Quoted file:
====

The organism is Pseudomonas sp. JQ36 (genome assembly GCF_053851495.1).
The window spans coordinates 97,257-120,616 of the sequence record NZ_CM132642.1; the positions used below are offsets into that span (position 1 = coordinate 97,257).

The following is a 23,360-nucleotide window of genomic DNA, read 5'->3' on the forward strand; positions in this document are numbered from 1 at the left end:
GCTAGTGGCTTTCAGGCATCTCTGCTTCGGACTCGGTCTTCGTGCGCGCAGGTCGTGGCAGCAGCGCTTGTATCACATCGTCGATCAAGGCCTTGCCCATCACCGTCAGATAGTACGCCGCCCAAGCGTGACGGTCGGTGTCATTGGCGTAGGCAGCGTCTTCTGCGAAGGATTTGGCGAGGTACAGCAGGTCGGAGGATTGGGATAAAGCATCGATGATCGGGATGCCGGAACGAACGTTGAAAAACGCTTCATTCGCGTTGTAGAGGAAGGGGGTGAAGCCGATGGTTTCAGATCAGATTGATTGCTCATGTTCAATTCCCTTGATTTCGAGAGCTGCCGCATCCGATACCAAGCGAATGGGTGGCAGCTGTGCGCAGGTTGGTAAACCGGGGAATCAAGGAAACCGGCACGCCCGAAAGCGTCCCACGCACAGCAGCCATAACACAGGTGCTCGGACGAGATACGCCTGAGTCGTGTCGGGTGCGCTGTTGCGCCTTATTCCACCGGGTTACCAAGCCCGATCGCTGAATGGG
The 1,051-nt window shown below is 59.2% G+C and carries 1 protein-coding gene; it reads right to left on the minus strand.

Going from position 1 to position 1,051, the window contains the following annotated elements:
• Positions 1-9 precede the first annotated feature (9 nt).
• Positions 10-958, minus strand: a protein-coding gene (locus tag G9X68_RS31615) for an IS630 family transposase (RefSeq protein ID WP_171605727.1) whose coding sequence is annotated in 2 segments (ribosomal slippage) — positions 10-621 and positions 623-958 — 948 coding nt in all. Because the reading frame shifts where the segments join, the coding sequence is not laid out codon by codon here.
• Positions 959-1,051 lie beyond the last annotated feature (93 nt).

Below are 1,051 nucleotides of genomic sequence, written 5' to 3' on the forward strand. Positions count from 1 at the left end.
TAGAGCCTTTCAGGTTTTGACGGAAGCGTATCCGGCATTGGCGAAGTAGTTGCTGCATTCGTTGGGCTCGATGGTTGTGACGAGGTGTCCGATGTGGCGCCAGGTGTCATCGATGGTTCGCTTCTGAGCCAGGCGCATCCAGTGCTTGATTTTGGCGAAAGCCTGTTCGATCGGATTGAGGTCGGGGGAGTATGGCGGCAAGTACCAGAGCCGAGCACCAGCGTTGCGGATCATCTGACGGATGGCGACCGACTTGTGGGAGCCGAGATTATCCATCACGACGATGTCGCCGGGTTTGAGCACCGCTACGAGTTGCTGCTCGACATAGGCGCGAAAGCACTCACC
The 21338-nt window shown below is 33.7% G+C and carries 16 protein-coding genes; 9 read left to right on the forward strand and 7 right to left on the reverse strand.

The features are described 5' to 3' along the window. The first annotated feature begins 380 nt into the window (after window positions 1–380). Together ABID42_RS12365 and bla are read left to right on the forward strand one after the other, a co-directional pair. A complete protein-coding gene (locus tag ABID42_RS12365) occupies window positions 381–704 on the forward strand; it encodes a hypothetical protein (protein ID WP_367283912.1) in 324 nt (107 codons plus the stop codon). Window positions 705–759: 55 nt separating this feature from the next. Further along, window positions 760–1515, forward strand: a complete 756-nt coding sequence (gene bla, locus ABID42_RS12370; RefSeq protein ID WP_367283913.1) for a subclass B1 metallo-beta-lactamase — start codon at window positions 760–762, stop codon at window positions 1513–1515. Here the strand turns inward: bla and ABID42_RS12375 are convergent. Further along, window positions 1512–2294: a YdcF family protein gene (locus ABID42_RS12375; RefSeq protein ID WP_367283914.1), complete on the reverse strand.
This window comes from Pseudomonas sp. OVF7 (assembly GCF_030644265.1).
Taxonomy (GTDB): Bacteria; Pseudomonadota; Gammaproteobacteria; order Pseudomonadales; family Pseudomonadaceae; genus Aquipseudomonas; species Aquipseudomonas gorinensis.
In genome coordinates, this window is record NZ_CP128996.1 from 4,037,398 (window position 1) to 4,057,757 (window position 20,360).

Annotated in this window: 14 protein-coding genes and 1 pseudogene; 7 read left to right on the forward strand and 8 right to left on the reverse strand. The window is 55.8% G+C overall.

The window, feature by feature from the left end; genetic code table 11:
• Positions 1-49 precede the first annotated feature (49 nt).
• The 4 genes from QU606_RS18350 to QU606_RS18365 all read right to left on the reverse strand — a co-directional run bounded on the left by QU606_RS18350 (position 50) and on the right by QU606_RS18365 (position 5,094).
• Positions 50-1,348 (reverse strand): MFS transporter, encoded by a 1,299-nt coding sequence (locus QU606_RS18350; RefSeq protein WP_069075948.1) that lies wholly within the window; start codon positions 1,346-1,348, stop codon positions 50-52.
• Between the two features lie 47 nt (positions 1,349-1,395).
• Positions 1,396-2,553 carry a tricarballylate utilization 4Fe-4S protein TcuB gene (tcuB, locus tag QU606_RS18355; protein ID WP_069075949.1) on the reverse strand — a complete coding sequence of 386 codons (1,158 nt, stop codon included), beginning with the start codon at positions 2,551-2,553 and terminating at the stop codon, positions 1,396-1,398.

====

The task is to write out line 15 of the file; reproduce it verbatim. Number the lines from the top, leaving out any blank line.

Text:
Taxonomy (GTDB): Bacteria; Pseudomonadota; Gammaproteobacteria; order Pseudomonadales; family Pseudomonadaceae; genus Aquipseudomonas; species Aquipseudomonas gorinensis.